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Tina Fontaine is seen in an undated handout photo.Winnipeg Police Service handout/The Canadian Press

A forensic pathologist has told a Winnipeg murder trial that he could not determine what killed a 15-year-old girl whose body was found in the Red River.

Raymond Cormier has pleaded not guilty to second-degree murder in the 2014 death of Tina Fontaine.

The Crown has told court Cormier killed the girl because he had developed a sexual interest in her and found out she was underage.

Fontaine was killed in August 2014 after she ran away from a hotel where she was being housed by Manitoba Child and Family Services.

Dr. Dennis Rhee testified that his forensic examinations found no definitive injuries on the outside of her body or to her internal organs.

He says there was no evidence of a sexual assault, no signs of a stabbing or major blunt force trauma.

"The cause of death still remains undetermined," he told the jury trial Wednesday.

He said suicide would be unlikely because Fontaine's body was wrapped in a duvet and weighed down with rocks.

Rhee suggested that could indicate someone may have been trying to conceal the body.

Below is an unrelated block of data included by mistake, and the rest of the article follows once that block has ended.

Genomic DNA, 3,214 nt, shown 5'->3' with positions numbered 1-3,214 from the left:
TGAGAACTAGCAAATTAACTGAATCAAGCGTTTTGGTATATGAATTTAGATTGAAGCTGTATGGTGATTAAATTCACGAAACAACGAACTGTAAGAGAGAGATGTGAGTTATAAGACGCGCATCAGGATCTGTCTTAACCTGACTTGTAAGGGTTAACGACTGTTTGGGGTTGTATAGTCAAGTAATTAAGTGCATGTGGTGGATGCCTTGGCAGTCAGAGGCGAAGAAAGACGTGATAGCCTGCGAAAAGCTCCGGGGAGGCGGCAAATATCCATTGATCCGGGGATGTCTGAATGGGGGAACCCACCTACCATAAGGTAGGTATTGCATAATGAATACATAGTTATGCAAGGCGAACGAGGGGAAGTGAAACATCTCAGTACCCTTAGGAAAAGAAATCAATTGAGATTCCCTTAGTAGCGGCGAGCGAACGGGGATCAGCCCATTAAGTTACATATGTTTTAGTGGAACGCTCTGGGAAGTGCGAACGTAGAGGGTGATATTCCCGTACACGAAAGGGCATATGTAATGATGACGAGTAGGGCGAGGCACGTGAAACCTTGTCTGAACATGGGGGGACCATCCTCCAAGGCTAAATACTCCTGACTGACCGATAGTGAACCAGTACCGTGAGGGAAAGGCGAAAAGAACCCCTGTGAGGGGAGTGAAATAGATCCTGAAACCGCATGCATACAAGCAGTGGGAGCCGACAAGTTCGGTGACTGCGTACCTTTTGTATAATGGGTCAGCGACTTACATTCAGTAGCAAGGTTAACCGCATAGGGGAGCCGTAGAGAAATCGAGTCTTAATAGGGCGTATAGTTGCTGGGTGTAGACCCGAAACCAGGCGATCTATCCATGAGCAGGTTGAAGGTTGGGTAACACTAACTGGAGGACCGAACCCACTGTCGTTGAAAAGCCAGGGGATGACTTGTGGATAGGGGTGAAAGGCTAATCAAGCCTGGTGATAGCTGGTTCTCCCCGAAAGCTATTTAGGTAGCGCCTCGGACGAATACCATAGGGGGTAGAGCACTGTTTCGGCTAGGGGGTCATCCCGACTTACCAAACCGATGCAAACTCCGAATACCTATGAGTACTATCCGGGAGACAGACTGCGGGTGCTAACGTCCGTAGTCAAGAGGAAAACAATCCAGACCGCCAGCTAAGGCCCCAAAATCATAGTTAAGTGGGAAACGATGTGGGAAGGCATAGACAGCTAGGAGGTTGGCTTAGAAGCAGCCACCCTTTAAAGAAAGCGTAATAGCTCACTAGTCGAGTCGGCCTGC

"The way the body was presented is highly suspicious," Rhee testified. "I would not be able to rule out a minor assault."

He said he couldn't rule out a drowning, but there is no evidence that she drowned.

Rhee estimated Fontaine's body was in the Red River between three to seven days.

In earlier testimony, Christopher Keddy, who works at the RCMP national forensics lab, told court that Fontaine had enough alcohol and traces of marijuana in her system to make her high.

Keddy testified the toxicology results showed no clear sign of harder drugs.

During cross-examination, defence lawyer Andrew Synyshyn suggested to Keddy that he could not rule out the possibility that Fontaine could have had a potentially lethal combination of drugs in her system.

In 2014 when Tina Fontaine was found dead in the Red River in Winnipeg, Manitoba, her great aunt Thelma Favel struggled to accept Tina's treatment in the care of Manitoba's Child and Family Services.